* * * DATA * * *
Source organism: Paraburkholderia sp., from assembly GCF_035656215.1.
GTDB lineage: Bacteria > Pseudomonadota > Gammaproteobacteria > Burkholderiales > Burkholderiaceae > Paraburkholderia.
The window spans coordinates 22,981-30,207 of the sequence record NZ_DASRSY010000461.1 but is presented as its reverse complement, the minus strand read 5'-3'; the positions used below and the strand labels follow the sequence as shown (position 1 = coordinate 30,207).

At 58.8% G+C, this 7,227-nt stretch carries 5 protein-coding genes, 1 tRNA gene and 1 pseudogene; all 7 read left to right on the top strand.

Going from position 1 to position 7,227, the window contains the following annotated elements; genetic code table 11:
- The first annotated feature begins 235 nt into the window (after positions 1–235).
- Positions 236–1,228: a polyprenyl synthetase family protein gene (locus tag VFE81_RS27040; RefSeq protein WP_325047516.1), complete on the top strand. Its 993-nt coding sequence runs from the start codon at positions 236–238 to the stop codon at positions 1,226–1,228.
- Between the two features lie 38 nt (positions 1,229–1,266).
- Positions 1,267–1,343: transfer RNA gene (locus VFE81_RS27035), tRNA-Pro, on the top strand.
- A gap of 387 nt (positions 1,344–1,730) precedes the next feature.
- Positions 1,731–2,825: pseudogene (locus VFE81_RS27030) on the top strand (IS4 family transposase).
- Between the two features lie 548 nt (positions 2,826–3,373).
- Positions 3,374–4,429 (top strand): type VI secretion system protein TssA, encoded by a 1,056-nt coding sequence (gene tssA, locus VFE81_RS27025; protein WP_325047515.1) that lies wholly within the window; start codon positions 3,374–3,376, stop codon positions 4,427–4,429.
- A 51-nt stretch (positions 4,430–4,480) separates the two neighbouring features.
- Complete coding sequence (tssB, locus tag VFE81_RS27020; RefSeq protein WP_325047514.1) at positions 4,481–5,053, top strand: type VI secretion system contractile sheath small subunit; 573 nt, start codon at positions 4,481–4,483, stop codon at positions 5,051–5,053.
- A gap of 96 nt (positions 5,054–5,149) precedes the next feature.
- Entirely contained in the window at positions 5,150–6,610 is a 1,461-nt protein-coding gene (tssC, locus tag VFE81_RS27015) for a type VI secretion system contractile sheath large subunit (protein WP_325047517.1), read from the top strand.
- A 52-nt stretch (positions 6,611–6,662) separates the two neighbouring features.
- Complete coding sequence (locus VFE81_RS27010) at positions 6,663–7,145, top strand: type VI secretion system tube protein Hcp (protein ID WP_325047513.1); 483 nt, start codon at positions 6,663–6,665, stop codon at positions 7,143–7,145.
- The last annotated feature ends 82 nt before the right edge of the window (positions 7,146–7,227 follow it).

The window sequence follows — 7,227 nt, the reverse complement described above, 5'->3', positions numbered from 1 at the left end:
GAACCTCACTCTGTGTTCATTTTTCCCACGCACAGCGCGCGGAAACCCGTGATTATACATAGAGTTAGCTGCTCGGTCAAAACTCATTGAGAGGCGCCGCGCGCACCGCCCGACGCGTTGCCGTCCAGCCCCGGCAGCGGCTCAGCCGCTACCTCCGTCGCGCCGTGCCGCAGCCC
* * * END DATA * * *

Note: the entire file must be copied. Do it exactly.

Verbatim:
Source organism: Paraburkholderia sp., from assembly GCF_035656215.1.
GTDB lineage: Bacteria > Pseudomonadota > Gammaproteobacteria > Burkholderiales > Burkholderiaceae > Paraburkholderia.
The window spans coordinates 22,981-30,207 of the sequence record NZ_DASRSY010000461.1 but is presented as its reverse complement, the minus strand read 5'-3'; the positions used below and the strand labels follow the sequence as shown (position 1 = coordinate 30,207).

At 58.8% G+C, this 7,227-nt stretch carries 5 protein-coding genes, 1 tRNA gene and 1 pseudogene; all 7 read left to right on the top strand.

Going from position 1 to position 7,227, the window contains the following annotated elements; genetic code table 11:
- The first annotated feature begins 235 nt into the window (after positions 1–235).
- Positions 236–1,228: a polyprenyl synthetase family protein gene (locus tag VFE81_RS27040; RefSeq protein WP_325047516.1), complete on the top strand. Its 993-nt coding sequence runs from the start codon at positions 236–238 to the stop codon at positions 1,226–1,228.
- Between the two features lie 38 nt (positions 1,229–1,266).
- Positions 1,267–1,343: transfer RNA gene (locus VFE81_RS27035), tRNA-Pro, on the top strand.
- A gap of 387 nt (positions 1,344–1,730) precedes the next feature.
- Positions 1,731–2,825: pseudogene (locus VFE81_RS27030) on the top strand (IS4 family transposase).
- Between the two features lie 548 nt (positions 2,826–3,373).
- Positions 3,374–4,429 (top strand): type VI secretion system protein TssA, encoded by a 1,056-nt coding sequence (gene tssA, locus VFE81_RS27025; protein WP_325047515.1) that lies wholly within the window; start codon positions 3,374–3,376, stop codon positions 4,427–4,429.
- A 51-nt stretch (positions 4,430–4,480) separates the two neighbouring features.
- Complete coding sequence (tssB, locus tag VFE81_RS27020; RefSeq protein WP_325047514.1) at positions 4,481–5,053, top strand: type VI secretion system contractile sheath small subunit; 573 nt, start codon at positions 4,481–4,483, stop codon at positions 5,051–5,053.
- A gap of 96 nt (positions 5,054–5,149) precedes the next feature.
- Entirely contained in the window at positions 5,150–6,610 is a 1,461-nt protein-coding gene (tssC, locus tag VFE81_RS27015) for a type VI secretion system contractile sheath large subunit (protein WP_325047517.1), read from the top strand.
- A 52-nt stretch (positions 6,611–6,662) separates the two neighbouring features.
- Complete coding sequence (locus VFE81_RS27010) at positions 6,663–7,145, top strand: type VI secretion system tube protein Hcp (protein ID WP_325047513.1); 483 nt, start codon at positions 6,663–6,665, stop codon at positions 7,143–7,145.
- The last annotated feature ends 82 nt before the right edge of the window (positions 7,146–7,227 follow it).

The window sequence follows — 7,227 nt, the reverse complement described above, 5'->3', positions numbered from 1 at the left end:
GAACCTCACTCTGTGTTCATTTTTCCCACGCACAGCGCGCGGAAACCCGTGATTATACATAGAGTTAGCTGCTCGGTCAAAACTCATTGAGAGGCGCCGCGCGCACCGCCCGACGCGTTGCCGTCCAGCCCCGGCAGCGGCTCAGCCGCTACCTCCGTCGCGCCGTGCCGCAGCCC